Question about washing clothes

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#1
Eastern PA, USA
139 Posts
Joined Jul 2008
Has anyone tried bringing Woolite or the like and rinsing a few things out in the sink? Do they dry in a timely manner? (What with the humidity in the Caribbean and all) I want to bring work out clothes but I was hoping to only bring two sets and just hand wash and wear again rather than 6 sets. Thanks.
#2
Williamsburg, VA
3,782 Posts
Joined Jul 2005
If your work-outs are the lightweight nylon kind they should dry overnight. Heavier fabrics take a bit longer.
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#3
Central Illinois
99,228 Posts
Joined Apr 2008
Originally posted by Hobbitmomma
Has anyone tried bringing Woolite or the like and rinsing a few things out in the sink? Do they dry in a timely manner? (What with the humidity in the Caribbean and all) I want to bring work out clothes but I was hoping to only bring two sets and just hand wash and wear again rather than 6 sets. Thanks.
We have found it takes a long time for things to dry. However, I have it on supreme authority that if you roll the clothes in a towel, and then sit on the rolled up towels, you can reduce the drying time significantly.
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#4
12,233 Posts
Joined Mar 2007
Originally posted by Hobbitmomma
Has anyone tried bringing Woolite or the like and rinsing a few things out in the sink? Do they dry in a timely manner? (What with the humidity in the Caribbean and all) I want to bring work out clothes but I was hoping to only bring two sets and just hand wash and wear again rather than 6 sets. Thanks.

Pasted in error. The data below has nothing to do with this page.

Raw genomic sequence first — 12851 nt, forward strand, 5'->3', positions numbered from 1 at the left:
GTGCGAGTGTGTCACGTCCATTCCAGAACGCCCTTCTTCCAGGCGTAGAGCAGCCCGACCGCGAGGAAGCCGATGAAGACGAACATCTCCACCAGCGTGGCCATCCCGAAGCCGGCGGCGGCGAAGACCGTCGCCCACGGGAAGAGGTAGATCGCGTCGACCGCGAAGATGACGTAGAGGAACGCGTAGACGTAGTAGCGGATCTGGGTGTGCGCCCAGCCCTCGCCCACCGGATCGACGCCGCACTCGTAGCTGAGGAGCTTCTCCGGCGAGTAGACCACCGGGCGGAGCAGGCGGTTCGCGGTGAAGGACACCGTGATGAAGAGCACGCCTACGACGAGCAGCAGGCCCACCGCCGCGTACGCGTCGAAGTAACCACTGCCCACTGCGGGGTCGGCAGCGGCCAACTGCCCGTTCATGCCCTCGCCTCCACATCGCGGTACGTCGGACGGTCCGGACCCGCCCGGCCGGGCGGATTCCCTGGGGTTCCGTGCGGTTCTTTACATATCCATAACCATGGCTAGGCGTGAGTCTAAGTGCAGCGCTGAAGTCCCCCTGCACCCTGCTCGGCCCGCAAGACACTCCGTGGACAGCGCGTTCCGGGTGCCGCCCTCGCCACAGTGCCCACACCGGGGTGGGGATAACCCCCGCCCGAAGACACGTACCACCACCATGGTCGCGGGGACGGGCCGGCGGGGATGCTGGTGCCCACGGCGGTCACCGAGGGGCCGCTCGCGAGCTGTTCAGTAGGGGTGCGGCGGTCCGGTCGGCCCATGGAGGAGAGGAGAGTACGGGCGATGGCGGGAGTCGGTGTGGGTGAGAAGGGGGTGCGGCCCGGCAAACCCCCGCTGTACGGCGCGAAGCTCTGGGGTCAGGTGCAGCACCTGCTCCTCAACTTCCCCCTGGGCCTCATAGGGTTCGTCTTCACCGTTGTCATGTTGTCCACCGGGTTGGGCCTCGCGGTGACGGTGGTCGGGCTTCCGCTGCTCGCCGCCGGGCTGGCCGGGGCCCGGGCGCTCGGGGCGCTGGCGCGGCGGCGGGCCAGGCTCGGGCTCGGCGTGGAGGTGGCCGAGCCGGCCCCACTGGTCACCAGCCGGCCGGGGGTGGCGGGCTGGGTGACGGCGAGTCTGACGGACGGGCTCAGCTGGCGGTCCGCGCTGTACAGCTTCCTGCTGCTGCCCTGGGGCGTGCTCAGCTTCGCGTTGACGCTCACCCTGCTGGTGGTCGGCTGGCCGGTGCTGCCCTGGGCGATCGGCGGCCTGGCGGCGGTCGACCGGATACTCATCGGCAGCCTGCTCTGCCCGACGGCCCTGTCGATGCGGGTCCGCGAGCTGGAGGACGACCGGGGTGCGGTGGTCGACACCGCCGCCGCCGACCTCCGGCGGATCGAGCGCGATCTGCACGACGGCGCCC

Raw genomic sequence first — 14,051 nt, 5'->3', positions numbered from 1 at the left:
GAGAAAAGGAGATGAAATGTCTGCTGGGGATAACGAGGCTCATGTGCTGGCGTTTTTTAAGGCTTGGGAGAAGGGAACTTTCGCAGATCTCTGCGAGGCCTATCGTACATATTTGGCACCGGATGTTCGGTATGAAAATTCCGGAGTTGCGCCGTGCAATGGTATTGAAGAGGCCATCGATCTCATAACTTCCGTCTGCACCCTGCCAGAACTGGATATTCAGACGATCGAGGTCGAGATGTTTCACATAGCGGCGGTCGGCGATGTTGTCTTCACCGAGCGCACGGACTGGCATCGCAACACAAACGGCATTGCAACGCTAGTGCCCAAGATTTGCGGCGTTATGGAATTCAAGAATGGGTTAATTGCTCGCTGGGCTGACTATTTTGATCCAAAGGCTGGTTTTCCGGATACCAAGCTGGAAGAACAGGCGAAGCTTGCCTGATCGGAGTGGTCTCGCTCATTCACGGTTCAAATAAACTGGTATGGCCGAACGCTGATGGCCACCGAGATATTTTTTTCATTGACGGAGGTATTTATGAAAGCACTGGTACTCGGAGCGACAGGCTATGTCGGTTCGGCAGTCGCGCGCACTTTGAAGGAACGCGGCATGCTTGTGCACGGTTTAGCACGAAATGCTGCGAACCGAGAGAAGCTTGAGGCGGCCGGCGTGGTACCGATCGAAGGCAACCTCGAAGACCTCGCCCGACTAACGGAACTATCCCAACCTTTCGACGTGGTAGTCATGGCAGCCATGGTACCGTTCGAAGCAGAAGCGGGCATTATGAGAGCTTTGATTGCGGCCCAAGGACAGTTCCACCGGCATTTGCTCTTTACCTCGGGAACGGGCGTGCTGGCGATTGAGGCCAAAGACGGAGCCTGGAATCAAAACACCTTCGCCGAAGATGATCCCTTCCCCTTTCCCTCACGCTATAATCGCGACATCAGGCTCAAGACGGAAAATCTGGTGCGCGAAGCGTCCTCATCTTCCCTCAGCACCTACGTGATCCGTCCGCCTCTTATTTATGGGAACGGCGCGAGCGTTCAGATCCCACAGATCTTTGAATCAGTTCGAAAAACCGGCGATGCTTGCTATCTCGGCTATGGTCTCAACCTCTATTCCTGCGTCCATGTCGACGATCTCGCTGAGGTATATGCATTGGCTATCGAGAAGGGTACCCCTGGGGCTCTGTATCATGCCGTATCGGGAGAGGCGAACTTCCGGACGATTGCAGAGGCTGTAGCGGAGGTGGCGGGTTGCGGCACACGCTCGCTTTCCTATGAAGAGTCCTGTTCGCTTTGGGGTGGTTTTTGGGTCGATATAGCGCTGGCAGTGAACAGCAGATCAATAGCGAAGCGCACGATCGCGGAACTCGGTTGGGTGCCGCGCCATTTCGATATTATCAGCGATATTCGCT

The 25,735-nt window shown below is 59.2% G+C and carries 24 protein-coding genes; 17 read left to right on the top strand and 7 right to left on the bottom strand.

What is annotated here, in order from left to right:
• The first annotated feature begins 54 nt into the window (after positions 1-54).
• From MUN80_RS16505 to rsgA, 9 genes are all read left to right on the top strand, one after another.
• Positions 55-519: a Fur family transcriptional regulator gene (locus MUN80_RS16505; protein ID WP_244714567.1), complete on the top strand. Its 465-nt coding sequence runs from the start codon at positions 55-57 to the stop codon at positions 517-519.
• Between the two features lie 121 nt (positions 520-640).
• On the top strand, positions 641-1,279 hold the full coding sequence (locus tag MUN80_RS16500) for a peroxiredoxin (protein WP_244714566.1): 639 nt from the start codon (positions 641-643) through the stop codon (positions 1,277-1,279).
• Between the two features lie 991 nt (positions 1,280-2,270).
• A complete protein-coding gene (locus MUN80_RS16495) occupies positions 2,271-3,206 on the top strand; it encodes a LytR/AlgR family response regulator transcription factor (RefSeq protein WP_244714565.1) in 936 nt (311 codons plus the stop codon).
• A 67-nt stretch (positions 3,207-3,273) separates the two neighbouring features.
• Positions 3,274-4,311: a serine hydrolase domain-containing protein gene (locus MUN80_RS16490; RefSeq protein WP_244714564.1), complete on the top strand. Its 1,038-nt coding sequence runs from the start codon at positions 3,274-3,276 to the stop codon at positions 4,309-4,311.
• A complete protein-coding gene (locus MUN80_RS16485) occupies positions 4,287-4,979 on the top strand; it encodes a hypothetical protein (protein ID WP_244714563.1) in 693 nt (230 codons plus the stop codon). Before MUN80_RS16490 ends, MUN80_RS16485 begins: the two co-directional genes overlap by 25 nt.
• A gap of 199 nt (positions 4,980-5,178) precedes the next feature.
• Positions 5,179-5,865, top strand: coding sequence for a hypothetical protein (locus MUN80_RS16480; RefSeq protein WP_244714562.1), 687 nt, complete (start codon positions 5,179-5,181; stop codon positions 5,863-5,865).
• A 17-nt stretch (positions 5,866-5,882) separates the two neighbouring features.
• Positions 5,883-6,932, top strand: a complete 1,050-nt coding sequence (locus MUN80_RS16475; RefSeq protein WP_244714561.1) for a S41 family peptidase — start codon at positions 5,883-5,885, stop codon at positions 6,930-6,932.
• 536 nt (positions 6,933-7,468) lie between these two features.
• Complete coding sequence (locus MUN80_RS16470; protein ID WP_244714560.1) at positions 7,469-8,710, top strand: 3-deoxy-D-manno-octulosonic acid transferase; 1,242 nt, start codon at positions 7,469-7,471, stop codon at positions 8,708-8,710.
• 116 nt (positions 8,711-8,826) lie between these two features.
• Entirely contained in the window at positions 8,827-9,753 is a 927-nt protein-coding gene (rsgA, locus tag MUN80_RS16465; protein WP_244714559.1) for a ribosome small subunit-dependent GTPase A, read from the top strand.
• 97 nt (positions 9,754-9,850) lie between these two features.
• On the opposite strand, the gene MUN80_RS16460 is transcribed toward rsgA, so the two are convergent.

If you do decide to hand wash, roll the clothes in dry towels afterwards to get most of the water out. Just ask your steward for a few extra bath towels. Hang them in the main cabin, not the bathroom, to get more air flow and they should dry just fine overnight.
#5
8,222 Posts
Joined Nov 2006
Originally posted by reallyitsmema
If you do decide to hand wash, roll the clothes in dry towels afterwards to get most of the water out. Just ask your steward for a few extra bath towels. Hang them in the main cabin, not the bathroom, to get more air flow and they should fry just fine overnight.
But will they burn?
#7
Los Angeles, CA
974 Posts
Joined Jun 2002
Originally posted by Hobbitmomma
Has anyone tried bringing Woolite or the like and rinsing a few things out in the sink? Do they dry in a timely manner? (What with the humidity in the Caribbean and all) I want to bring work out clothes but I was hoping to only bring two sets and just hand wash and wear again rather than 6 sets. Thanks.
I have never taken more than 2 sets of workout clothes, space is a premium in my suitcase. My workout clothes are quick dry, so it's never been a problem. I do the same thing with some travel underwear to avoid having to bring 7+ pairs.

Insert "You're not allowed to use a clothesline on your balcony" comment here.... (Come on, I'm sure somebody will say it!)
#8
Fredericksburg, va. USA
80,396 Posts
Joined May 2001
If I need to dry something fast, I hang it on a hanger from the AC vent....and yes....blot out as much water as you can before hanging!!
#9
DC suburbs